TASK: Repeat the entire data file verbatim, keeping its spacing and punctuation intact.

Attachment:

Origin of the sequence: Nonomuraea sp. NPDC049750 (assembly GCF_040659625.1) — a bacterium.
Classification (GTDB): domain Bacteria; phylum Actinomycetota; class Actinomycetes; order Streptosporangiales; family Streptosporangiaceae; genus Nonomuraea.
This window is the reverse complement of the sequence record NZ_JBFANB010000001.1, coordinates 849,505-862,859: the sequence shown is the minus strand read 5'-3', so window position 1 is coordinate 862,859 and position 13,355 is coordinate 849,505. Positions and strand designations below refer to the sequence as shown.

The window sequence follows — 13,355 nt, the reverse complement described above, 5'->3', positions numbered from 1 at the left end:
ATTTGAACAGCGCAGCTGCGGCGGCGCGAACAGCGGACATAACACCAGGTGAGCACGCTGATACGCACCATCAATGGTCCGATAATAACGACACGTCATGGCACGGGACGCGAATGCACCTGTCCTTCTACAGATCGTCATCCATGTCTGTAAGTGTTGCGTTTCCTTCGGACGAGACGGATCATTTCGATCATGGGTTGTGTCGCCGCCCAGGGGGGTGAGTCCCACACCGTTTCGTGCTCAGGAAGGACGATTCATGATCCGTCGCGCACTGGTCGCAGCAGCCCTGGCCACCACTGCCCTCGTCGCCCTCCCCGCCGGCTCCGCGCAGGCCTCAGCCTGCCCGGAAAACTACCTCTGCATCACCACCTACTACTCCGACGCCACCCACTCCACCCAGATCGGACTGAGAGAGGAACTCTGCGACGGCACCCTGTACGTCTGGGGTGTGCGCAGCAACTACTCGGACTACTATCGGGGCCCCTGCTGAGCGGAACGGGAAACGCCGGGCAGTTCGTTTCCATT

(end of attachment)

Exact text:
Origin of the sequence: Nonomuraea sp. NPDC049750 (assembly GCF_040659625.1) — a bacterium.
Classification (GTDB): domain Bacteria; phylum Actinomycetota; class Actinomycetes; order Streptosporangiales; family Streptosporangiaceae; genus Nonomuraea.
This window is the reverse complement of the sequence record NZ_JBFANB010000001.1, coordinates 849,505-862,859: the sequence shown is the minus strand read 5'-3', so window position 1 is coordinate 862,859 and position 13,355 is coordinate 849,505. Positions and strand designations below refer to the sequence as shown.

The window sequence follows — 13,355 nt, the reverse complement described above, 5'->3', positions numbered from 1 at the left end:
ATTTGAACAGCGCAGCTGCGGCGGCGCGAACAGCGGACATAACACCAGGTGAGCACGCTGATACGCACCATCAATGGTCCGATAATAACGACACGTCATGGCACGGGACGCGAATGCACCTGTCCTTCTACAGATCGTCATCCATGTCTGTAAGTGTTGCGTTTCCTTCGGACGAGACGGATCATTTCGATCATGGGTTGTGTCGCCGCCCAGGGGGGTGAGTCCCACACCGTTTCGTGCTCAGGAAGGACGATTCATGATCCGTCGCGCACTGGTCGCAGCAGCCCTGGCCACCACTGCCCTCGTCGCCCTCCCCGCCGGCTCCGCGCAGGCCTCAGCCTGCCCGGAAAACTACCTCTGCATCACCACCTACTACTCCGACGCCACCCACTCCACCCAGATCGGACTGAGAGAGGAACTCTGCGACGGCACCCTGTACGTCTGGGGTGTGCGCAGCAACTACTCGGACTACTATCGGGGCCCCTGCTGAGCGGAACGGGAAACGCCGGGCAGTTCGTTTCCATT